Starring Alyssa Lobit, Jennifer Blanc-Biehn, Kamala Jones, AJ Bowen, Brianne Davis, Christopher Backus, Dana Daurey, and Chris Meyer
In last year’s review of X-Game I mentioned the influence of the Saw franchise on modern vigilante horror. Five years ago, Danielle Harris’s Among Friends used the sub-genres conventions to point out how rape culture targets victims with continued societal disbelief and minimization. Spoilers, ahoy. There’s just no way to discuss this one without revealing plot points.
Directed by Dan Curtis
Written by Robert Blees and Earl W. Wallace
Starring Anthony Franciosa, Donna Mills, Patty Duke, June Lockhart, June Allyson, Max Gail, Jeff Corey, Sid Caesar, and Vic Morrow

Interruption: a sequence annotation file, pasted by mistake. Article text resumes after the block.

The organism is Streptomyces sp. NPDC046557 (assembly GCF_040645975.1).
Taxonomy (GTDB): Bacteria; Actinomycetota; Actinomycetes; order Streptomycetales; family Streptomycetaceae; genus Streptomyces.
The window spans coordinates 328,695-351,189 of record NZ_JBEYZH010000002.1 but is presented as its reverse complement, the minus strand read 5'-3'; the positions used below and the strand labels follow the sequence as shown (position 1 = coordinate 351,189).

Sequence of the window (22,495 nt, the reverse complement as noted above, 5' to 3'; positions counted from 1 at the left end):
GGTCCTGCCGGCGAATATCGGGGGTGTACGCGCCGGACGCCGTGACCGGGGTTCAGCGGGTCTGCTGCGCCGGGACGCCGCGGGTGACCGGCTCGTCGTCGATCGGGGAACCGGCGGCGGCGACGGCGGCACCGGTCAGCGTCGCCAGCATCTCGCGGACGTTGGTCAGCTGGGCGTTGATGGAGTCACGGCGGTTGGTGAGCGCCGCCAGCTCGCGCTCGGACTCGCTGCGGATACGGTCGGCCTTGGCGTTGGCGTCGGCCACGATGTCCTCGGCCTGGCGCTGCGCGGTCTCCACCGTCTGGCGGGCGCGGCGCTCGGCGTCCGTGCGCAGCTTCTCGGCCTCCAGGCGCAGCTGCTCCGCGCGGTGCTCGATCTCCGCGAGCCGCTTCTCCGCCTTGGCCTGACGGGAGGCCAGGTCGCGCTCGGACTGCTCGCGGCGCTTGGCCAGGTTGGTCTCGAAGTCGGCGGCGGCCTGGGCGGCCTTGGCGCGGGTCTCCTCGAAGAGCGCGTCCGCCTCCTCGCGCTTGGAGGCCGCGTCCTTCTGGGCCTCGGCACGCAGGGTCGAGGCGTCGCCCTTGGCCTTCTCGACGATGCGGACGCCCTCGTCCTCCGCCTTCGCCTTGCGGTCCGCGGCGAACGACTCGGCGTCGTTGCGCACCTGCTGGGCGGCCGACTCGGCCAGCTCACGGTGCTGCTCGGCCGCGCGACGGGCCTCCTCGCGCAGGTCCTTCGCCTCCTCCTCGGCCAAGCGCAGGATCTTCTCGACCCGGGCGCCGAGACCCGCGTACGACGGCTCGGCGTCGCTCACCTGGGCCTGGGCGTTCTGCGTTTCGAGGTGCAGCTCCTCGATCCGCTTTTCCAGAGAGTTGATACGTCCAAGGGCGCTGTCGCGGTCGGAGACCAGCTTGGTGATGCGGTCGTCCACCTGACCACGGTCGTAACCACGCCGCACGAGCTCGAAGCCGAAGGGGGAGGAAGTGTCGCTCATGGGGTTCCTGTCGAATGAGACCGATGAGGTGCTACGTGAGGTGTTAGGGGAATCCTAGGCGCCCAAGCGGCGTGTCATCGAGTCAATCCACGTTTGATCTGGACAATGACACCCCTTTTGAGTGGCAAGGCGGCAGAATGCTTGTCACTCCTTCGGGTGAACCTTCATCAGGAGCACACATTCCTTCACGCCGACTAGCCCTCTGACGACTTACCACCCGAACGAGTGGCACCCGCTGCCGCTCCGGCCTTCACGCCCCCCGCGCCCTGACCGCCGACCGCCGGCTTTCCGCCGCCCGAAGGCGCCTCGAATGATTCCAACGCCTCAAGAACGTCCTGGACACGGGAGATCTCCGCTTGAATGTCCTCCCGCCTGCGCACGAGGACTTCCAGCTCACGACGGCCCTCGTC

In the annals of Western cinema there are many monsters that take a human form, revealing their true nature only to kill. Perhaps the most tragic is the werewolf. Victim of a communicable curse, the lycanthrope is an unwilling servant of evil chained to the lunar cycle. But there are other beasts whose transformations are tied to the Moon: weremoths, werepanthers, and in Curse of the Black Widow a werespider.
Directed by Gary Jones
Written by Boaz Davidson, Stephen David Brooks, Jace Anderson, and Adam Gierasch
Starring Lana Parrilla, Josh Green, Oliver Macready, Nick Swarts, Mark Phelan, and Leslie Zemeckis
Ever since H.G. Wells wrote The Food of the Gods, scientists have been creating bigger spiders. Usually it’s in the pursuit of better nutrition, but every now and then it’s a straightforward attempt to weaponize arachnids. The film Spiders is the first entry in a series of movies based on this inadvisable weapons program.